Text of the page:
England became the first men’s team to hold both the one-day Cricket World Cup and the ICC Twenty20 World Cup yesterday when they beat Pakistan by five weeks in front of 82,000 fans at the Melbourne Cricket Ground.
It was the final that nearly never was given England’s poor Super12 stage and the threat of a rain-hit final in Victoria, Australia.
But the tournament victory, completed with Ben Stokes’s first ever T20 international half-century, is the first for England under new limited overs coach Matthew Mott and is the biggest achievement under a dramatically restructured England set-up. Here are some conclusions from a sensational four weeks Down Under.
Stokes gets redemption
When people speak of Ben Stokes at World Cups, they’re likely to bring up one of two moments. The first is his super over heroics in the final of the 2019 one-day Cricket World Cup, and the other would be the final of the T20 World Cup in 2016 when his bowling at the death lost England the trophy.
Well, now he’s vindicated.
The Test captain had never scored a half-century in a T20 international until yesterday, when his 52 not out provided the winning runs against Pakistan’s otherwise lethal bowling attack.
The all-rounder’s initial contributions came with the ball; Stokes often bowls the opening over and the first one after the power play – the seventh – because it’s when batters historically play slightly within themselves.
His four overs for 32 runs with one wicket was the best of the England all-rounders in Melbourne and allowed the specialists to go after the other wickets in the opening innings.
But with the bat Stokes was sublime. His 52 from 49 balls included five fours and one six, and steadied the ship when he entered the crease with England at 32-2.
The 31-year-old has been talismanic for England across all formats this year but his performance yesterday was one of personal redemption for the man who wears his heart on his sleeve.
Count on Curran
At the beginning of the calendar year, Sam Curran would have been seen by many as a fringe player for the T20 squad. But now, after his three wickets for 12 runs in the final, he’s almost as undroppable as both Stokes and captain Jos Buttler.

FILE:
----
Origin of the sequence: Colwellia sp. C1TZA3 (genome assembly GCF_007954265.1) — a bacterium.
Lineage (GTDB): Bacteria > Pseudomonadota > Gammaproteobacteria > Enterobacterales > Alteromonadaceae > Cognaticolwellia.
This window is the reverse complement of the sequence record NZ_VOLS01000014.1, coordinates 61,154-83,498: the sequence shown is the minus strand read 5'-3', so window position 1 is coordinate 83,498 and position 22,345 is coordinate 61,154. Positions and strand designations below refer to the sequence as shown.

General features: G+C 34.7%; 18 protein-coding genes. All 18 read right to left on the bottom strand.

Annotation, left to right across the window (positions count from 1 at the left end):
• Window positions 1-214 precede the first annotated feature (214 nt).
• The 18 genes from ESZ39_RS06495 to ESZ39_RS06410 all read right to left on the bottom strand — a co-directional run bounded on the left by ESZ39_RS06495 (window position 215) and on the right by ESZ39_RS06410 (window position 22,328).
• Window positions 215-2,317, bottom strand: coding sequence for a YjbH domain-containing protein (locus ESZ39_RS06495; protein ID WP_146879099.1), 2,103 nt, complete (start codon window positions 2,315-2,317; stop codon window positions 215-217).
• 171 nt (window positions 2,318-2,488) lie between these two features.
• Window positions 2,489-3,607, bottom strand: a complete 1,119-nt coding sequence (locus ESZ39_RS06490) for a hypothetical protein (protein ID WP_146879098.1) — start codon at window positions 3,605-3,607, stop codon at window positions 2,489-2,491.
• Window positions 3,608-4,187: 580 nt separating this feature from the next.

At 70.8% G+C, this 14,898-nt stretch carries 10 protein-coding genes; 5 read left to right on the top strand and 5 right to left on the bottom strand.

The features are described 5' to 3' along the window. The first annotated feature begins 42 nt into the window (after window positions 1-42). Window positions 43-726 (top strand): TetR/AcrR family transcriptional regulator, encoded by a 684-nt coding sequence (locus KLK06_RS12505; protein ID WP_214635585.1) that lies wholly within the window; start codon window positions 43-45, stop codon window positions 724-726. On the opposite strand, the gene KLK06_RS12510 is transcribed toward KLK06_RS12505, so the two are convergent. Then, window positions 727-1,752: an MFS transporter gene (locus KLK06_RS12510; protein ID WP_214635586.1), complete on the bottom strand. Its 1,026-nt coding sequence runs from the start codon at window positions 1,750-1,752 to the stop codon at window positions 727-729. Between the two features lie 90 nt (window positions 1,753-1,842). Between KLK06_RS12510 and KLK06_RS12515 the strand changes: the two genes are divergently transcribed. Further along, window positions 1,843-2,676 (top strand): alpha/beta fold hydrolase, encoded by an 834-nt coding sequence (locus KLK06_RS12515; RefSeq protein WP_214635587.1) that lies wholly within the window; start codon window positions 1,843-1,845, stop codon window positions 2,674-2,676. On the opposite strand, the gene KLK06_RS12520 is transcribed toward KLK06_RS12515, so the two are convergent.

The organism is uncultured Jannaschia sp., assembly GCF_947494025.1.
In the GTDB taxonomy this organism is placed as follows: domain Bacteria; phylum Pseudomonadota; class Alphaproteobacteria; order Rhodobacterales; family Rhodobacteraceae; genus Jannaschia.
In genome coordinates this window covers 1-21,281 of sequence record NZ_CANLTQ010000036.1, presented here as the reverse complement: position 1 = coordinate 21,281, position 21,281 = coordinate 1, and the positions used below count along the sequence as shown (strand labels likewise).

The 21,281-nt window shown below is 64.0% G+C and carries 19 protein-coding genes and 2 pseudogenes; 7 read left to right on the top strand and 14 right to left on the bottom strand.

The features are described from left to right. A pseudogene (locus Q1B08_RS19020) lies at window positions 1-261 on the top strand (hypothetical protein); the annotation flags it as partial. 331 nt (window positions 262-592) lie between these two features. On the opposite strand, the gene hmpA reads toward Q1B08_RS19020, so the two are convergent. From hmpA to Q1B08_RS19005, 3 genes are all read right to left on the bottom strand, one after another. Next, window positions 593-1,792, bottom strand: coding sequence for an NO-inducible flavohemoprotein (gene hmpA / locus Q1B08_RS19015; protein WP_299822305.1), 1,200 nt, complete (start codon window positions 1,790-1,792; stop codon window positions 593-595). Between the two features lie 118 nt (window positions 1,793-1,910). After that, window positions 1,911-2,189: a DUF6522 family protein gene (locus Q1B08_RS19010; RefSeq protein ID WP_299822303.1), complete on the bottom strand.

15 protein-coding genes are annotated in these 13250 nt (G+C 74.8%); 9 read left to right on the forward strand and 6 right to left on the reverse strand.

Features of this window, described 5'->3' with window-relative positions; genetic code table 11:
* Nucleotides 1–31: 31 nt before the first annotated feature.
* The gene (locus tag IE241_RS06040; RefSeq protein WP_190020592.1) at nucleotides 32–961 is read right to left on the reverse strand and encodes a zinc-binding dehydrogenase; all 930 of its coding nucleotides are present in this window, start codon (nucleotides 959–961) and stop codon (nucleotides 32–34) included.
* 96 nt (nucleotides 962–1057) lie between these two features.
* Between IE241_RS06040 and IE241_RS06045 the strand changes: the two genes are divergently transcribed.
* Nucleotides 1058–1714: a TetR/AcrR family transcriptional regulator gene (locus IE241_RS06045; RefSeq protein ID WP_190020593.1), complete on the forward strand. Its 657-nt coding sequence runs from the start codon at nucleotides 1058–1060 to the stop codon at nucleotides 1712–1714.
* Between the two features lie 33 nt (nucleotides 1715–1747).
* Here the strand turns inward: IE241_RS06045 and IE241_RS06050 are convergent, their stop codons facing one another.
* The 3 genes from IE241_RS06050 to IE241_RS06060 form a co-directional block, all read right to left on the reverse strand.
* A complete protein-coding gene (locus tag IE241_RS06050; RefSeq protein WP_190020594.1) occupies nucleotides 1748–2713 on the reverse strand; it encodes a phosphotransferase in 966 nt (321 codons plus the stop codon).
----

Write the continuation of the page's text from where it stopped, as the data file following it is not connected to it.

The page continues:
He began the tournament with England’s first ever international five-for and concluded with sensational figures, too. His entire tournament saw him bowl 22.4 overs for 148 runs and 13 wickets.
The Surrey man has been a constant in this England side and has been paramount in their ability to tick over the wickets. Without his consistency and variation it is likely England would have been chasing totals worth tens more runs.
Mott’s men have historically been a side of stunning fielding – it’s a part of the game some sides neglect – and Liam Livingstone has been the personification of sturdy on the boundary across this tournament.
As if the 29-year-old had his own gravitational pull, his talked-about powerful arm seemed to magnetically attract any ball that found itself lofted into the air over the last few weeks.
In the final he made three key catches from deep in the field while being an ever-present throughout the other matches, too.
Smart bowling and clumsy batting cause the mistakes in T20 cricket, but you still need fielders to make the most of those. Livingstone has done that and deserves credit for it.
Some would say this World Cup isn’t worth as much as an Ashes win in Australia but England winning consistently Down Under cannot be underestimated.
It has long been a place England have gone to and failed, and to have something to show for a prolonged period in the country will be reassuring to this new England project.
The game in England is changing rapidly; the Test team has evolved and the limited overs teams are looking for new life. Every piece of psychological advantage the players and staff can bank will be key to growing and developing in the future.
England are world champions, and hold two World Cups. It’s a golden period for English cricket on the pitch at the moment, and it should be relished while it lasts.